Despite the downsides of replacing on-premise work with remote work, 84% of companies anticipate a consistent expansion of remote work practices, according to a 2020 Remote Work-From-Home Cybersecurity Report published earlier this week.
More than 400 IT professionals and security leaders from various industries such as financial services, healthcare, manufacturing, high-tech, government and education were polled in the survey, providing insights on how their enterprise has transitioned, and on their security challenges, concerns and predictable outcomes.
As COVID-19 was officially declared a pandemic, business leaders from across the globe were forced to implement overnight changes to their infrastructure, letting most employees work from home in an effort to halt the spread of the disease.
While 33% of organizations reported they were not adequately prepared for such a rapid shift to a WFH environment, 54% said they successfully expanded their capacity to fully support the increased workforce in a week or less. Additionally, 38% of businesses experienced productivity gains and other benefits, and 33% are considering making some of their job positions permanently remote, even after the health crisis ends.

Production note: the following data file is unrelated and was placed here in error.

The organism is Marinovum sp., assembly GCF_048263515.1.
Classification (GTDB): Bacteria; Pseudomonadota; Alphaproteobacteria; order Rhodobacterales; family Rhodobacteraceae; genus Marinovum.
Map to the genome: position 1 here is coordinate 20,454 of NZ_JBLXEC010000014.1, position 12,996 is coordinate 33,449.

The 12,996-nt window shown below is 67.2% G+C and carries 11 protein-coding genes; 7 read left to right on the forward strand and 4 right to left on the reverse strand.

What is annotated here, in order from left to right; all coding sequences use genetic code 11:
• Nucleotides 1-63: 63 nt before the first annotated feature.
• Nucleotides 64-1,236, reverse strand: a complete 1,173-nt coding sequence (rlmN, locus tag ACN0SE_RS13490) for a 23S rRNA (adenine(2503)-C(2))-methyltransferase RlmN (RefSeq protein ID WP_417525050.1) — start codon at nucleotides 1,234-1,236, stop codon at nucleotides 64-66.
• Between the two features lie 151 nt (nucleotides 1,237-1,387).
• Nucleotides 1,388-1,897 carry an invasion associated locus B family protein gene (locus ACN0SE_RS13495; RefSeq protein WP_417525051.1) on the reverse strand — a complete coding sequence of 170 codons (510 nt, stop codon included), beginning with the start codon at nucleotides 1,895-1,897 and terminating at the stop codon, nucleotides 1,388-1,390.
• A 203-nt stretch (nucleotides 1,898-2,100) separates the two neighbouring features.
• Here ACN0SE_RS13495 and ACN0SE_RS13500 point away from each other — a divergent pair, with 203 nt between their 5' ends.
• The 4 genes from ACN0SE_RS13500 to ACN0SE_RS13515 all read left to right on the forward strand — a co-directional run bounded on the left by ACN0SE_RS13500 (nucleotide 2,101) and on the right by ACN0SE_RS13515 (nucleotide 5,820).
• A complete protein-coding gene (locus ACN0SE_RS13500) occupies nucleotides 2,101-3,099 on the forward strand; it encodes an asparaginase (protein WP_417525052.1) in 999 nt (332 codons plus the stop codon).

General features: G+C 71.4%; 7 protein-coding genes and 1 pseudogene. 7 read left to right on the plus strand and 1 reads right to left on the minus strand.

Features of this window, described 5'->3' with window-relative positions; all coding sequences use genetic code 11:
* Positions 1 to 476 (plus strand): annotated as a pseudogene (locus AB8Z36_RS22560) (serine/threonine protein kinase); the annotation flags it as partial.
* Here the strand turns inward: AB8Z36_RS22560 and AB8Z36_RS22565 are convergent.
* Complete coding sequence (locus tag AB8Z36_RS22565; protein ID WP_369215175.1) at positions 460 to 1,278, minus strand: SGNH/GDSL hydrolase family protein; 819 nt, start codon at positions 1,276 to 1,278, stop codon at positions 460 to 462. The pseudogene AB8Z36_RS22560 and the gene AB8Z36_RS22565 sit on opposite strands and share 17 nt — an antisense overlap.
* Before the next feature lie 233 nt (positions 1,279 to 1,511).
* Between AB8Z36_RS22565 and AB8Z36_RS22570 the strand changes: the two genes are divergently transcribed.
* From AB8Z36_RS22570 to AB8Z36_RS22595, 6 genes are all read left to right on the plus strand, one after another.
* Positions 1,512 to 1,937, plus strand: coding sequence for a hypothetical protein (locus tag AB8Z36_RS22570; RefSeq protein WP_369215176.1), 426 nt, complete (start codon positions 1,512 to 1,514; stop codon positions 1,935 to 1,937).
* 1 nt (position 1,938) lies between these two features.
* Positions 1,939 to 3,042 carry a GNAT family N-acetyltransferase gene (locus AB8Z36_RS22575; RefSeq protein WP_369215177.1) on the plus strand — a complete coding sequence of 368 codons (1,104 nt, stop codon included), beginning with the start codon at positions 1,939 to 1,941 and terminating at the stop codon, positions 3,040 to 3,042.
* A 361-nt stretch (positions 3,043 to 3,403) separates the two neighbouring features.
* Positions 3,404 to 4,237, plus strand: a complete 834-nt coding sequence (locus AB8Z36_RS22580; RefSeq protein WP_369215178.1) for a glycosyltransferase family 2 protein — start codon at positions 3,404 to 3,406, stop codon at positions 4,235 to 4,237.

Although 79% of organizations said that they had sufficient security preparations for remote work, 69% show serious concern over security risks introduced by workers.
When asked what security controls IT professionals deploy to secure the new home-office environments, the top-ranked security controls were anti-virus/ anti-malware solutions (77%), firewalls (77%), virtual private networks (66%), and multi-factor authentication (66%).
In terms of security challenges, 59% of organizations consider user awareness and trainings their number one issue. Insecure home/public WiFi networks (56%) and use of unsecure personal devices (43%) that could lead to data leakage were also listed as big security challenges.
As much as 78% of the respondents state that “they enforce the same level of security controls for all roles that access remotely.” However, increased concerns regarding the proliferation of multiple attack vectors were mentioned. Two thirds of IT professionals surveyed anticipate malware, phishing, unauthorized user and device access, and unpatched/at risk systems as the most “exploitable work-from-home attack vectors.”
In the matter of work applications and exposure, the research shows that businesses are also worried about file sharing (68%), web apps (47%), and video conferencing (45%), risks that could further contribute to security incidents such as unauthorized access and data leaks.